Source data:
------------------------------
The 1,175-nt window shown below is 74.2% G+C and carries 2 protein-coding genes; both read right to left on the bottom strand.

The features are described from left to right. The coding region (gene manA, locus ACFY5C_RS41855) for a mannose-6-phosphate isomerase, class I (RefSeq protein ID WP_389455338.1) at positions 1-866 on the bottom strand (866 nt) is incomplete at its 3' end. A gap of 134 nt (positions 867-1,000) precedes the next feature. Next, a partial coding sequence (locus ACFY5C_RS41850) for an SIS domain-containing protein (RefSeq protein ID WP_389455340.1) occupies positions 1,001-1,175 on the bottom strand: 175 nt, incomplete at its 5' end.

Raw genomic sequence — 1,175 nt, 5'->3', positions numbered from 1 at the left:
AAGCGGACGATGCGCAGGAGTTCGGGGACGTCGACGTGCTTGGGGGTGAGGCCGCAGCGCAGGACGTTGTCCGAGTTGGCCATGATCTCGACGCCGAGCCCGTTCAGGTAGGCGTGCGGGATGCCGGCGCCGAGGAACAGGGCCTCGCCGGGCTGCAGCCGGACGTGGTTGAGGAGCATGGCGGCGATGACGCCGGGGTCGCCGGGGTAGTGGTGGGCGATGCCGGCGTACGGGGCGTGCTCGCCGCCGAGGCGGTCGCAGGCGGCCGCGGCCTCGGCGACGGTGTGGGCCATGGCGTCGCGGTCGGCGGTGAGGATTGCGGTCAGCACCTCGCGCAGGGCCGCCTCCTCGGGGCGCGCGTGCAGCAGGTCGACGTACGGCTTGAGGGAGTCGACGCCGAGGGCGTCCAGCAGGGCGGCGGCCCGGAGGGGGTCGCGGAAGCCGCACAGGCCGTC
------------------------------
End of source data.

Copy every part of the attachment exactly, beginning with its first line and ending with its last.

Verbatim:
The 1,175-nt window shown below is 74.2% G+C and carries 2 protein-coding genes; both read right to left on the bottom strand.

The features are described from left to right. The coding region (gene manA, locus ACFY5C_RS41855) for a mannose-6-phosphate isomerase, class I (RefSeq protein ID WP_389455338.1) at positions 1-866 on the bottom strand (866 nt) is incomplete at its 3' end. A gap of 134 nt (positions 867-1,000) precedes the next feature. Next, a partial coding sequence (locus ACFY5C_RS41850) for an SIS domain-containing protein (RefSeq protein ID WP_389455340.1) occupies positions 1,001-1,175 on the bottom strand: 175 nt, incomplete at its 5' end.

Raw genomic sequence — 1,175 nt, 5'->3', positions numbered from 1 at the left:
AAGCGGACGATGCGCAGGAGTTCGGGGACGTCGACGTGCTTGGGGGTGAGGCCGCAGCGCAGGACGTTGTCCGAGTTGGCCATGATCTCGACGCCGAGCCCGTTCAGGTAGGCGTGCGGGATGCCGGCGCCGAGGAACAGGGCCTCGCCGGGCTGCAGCCGGACGTGGTTGAGGAGCATGGCGGCGATGACGCCGGGGTCGCCGGGGTAGTGGTGGGCGATGCCGGCGTACGGGGCGTGCTCGCCGCCGAGGCGGTCGCAGGCGGCCGCGGCCTCGGCGACGGTGTGGGCCATGGCGTCGCGGTCGGCGGTGAGGATTGCGGTCAGCACCTCGCGCAGGGCCGCCTCCTCGGGGCGCGCGTGCAGCAGGTCGACGTACGGCTTGAGGGAGTCGACGCCGAGGGCGTCCAGCAGGGCGGCGGCCCGGAGGGGGTCGCGGAAGCCGCACAGGCCGTC